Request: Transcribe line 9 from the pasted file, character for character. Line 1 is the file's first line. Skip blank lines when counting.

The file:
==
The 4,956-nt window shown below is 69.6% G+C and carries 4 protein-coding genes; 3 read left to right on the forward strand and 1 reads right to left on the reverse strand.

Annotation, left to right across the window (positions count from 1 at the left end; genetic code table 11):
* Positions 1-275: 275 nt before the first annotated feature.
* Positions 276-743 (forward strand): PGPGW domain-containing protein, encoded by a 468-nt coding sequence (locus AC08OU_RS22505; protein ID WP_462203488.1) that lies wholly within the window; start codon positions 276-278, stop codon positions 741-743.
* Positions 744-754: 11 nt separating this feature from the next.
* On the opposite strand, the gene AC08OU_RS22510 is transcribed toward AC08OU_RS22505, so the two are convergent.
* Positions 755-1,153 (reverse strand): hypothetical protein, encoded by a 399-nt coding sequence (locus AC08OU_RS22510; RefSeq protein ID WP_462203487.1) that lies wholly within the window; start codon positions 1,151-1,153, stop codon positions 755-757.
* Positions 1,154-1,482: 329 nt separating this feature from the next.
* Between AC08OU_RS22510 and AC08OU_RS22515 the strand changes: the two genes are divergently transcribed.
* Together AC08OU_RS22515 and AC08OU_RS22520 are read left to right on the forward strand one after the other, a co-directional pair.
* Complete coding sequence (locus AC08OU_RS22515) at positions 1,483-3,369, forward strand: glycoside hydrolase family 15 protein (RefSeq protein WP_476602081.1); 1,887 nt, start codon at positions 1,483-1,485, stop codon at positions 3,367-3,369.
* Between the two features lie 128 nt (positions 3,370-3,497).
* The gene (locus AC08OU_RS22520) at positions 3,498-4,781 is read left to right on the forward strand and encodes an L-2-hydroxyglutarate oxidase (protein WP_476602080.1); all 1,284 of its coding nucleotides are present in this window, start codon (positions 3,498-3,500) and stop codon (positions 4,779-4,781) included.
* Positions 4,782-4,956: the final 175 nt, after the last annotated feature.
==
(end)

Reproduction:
* Between AC08OU_RS22510 and AC08OU_RS22515 the strand changes: the two genes are divergently transcribed.